void handleroot() { unsigned int data[2];

// Start I2C Transmission Wire.beginTransmission(Addr_Relay); // Select IODIR register Wire.write(0x00); // All pins are configured as output Wire.write(0x00); // Stop I2C transmission Wire.endTransmission(); delay(500);

// Start I2C Transmission Wire.beginTransmission(Addr_Sensor); // Select control register Wire.write(0x80); // Normal operation Wire.write(0x03); // Stop I2C transmission Wire.endTransmission();

// Start I2C Transmission Wire.beginTransmission(Addr_Sensor); // Select configuration register Wire.write(0x81); // Multiplier 1x, Tint : 400ms Wire.write(0x00); // Stop I2C transmission Wire.endTransmission(); delay(300);

// Start I2C Transmission Wire.beginTransmission(Addr_Sensor); // Select data register Wire.write(0x84); // Stop I2C transmission Wire.endTransmission();

// Request 2 bytes of data Wire.requestFrom(Addr_Sensor, 2);

// Read 2 bytes of data // luminance lsb, luminance msb if (Wire.available() == 2) { data[0] =; data[1] =; }

// Convert the data luminance = data[1] * 256 + data[0];

// Output data to Serial Monitor Serial.print("Ambient Light Luminance :"); Serial.print(luminance); Serial.println(" lux"); delay(300);

// Output data to Web Server server.sendContent ("<html><head><meta http-equiv='refresh' content='2'</meta>" "<h1 style=text-align:center;font-size:300%;color:blue;font-family:britannic bold;>CONTROL EVERYTHING</h1>" "<h3 style=text-align:center;font-family:courier new;><a href= target=_blank></a></h3><hr>" "<h2 style=text-align:center;font-family:tahoma;><a href= \n" "target=_blank>TSL45315 Sensor I2C Mini Module</a></h2>"); server.sendContent ("<h3 style=text-align:center;font-family:tahoma;>Ambient Light Luminance : " + String(luminance) + " lux");

if (luminance < 200) { // Start I2C Transmission Wire.beginTransmission(Addr_Relay); // Select GPIO register Wire.write(0x09); // All pins are set to logic HIGH Wire.write(0xFF); // Stop I2C transmission Wire.endTransmission();

// Output data to serial monitor Serial.print("House Lights : ON");

// Output data to Web Server server.sendContent ("<h3 style=text-align:center;font-family:tahoma;> House Lights : ON"); } else { // Start I2C Transmission Wire.beginTransmission(Addr_Relay); // Select GPIO register Wire.write(0x09); // All pins are set to logic HIGH Wire.write(0x00); // Stop I2C transmission Wire.endTransmission();

// Output data to serial monitor Serial.print("House Lights : OFF");

// Output data to Web Server server.sendContent ("<h3 style=text-align:center;font-family:tahoma;> House Lights : OFF"); } }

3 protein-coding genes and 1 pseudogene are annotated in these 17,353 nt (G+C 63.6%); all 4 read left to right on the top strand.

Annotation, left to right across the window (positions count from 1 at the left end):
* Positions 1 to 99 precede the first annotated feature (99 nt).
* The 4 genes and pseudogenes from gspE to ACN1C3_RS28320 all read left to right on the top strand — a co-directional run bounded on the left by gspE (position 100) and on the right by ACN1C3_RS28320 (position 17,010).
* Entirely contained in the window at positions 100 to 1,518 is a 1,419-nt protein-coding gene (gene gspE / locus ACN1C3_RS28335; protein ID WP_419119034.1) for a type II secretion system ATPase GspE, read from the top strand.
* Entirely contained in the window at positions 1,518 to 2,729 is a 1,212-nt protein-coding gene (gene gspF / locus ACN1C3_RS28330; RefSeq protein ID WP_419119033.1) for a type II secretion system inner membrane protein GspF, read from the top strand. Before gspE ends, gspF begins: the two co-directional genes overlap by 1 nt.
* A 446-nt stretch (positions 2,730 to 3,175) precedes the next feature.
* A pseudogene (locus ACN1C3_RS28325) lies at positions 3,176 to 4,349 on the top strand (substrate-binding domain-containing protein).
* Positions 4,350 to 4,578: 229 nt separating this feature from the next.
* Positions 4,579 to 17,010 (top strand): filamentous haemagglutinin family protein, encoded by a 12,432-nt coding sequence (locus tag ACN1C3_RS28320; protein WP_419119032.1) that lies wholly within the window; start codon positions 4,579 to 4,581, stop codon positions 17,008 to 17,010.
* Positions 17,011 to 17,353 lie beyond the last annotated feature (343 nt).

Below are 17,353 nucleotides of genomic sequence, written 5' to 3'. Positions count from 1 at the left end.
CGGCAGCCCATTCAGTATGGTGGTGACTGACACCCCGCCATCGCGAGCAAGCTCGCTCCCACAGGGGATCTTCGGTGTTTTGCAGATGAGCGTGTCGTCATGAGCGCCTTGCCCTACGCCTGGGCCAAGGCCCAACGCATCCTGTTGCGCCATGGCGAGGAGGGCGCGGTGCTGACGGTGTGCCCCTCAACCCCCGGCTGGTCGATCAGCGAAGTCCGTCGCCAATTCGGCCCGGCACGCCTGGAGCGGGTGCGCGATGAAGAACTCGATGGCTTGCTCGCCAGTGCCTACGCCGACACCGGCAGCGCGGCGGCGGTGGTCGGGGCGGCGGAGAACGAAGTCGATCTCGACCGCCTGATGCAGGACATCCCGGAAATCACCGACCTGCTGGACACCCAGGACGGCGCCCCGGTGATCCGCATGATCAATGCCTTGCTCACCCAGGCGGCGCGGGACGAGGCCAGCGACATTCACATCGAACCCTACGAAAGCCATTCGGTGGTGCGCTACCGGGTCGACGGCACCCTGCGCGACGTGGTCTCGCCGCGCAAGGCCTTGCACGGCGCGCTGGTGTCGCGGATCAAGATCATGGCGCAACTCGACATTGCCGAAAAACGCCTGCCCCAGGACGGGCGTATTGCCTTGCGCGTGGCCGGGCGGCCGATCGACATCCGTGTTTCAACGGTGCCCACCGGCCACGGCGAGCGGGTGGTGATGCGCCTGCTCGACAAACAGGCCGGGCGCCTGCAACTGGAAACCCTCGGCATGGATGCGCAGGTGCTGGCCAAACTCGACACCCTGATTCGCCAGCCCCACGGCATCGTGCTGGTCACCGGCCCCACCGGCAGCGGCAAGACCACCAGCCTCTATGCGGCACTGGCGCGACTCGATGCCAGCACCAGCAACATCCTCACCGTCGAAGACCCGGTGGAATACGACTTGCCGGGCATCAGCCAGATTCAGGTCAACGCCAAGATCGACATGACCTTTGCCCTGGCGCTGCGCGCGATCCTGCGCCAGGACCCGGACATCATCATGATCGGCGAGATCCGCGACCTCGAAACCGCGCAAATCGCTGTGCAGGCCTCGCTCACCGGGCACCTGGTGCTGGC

void setup() { // Initialise I2C communication as MASTER Wire.begin(2, 14); // Initialise serial communication, set baud rate = 115200 Serial.begin(115200);

// Connect to WiFi network WiFi.begin(ssid, password);

// Wait for connection while (WiFi.status() != WL_CONNECTED) { delay(500); Serial.print("."); } Serial.println(""); Serial.print("Connected to "); Serial.println(ssid);

// Get the IP address of ESP8266 Serial.print("IP address: "); Serial.println(WiFi.localIP());

// Start the server server.on("/", handleroot); server.begin(); Serial.println("HTTP server started"); }

void loop() { server.handleClient(); }

Step 4: Working of the Code

Download (git pull) or copy the code and open it in the Arduino IDE.

Compile and Upload the code and see the output on your Serial Monitor.

Note: Before uploading, make sure you enter your SSID network and password in the code.

Now, copy the IP address of ESP8266 from the Serial Monitor and paste it in your web browser. You will see a web page with ambient light luminance reading and status of your home appliances. When the luminance is below a particular value, say at the time of a sunset, it will automatically turn ON the lights and other devices you desire that are present in your home.

The output of the sensor on the Serial Monitor and Web Server are shown in the picture above.

Step 5: Applications & Upgrading

With this, you can control the devices and monitor their performance from your desktops and mobile devices. You can store and manage the data online and study it anytime for changes. More applications include Mesh Network, Industrial Wireless Control, Baby Monitors, Sensor Networks, Wearable Electronics, Wi-Fi Location-aware Devices, Wi-Fi Position System Beacons.

You can also upgrade the project by adding an ON/OFF button on the web page for all the device for controlling them individually. Also, you can add more sensor like Temperature and Humidity Sensors for controlling devices like AC or Heater. There are many possibilities by which you can upgrade the project and make your simple home into - a Smart Home.

Step 6: Resources for Going Further

For more information about TSL45315, MCP23008 Relay Controller and ESP8266, check out the links below:


sethwalters (author)2016-09-15

This is easily the best formatted instructable I've seen to date. Very nice job. Thanks for taking the time to not only make it, but to format it in an easy to consume way.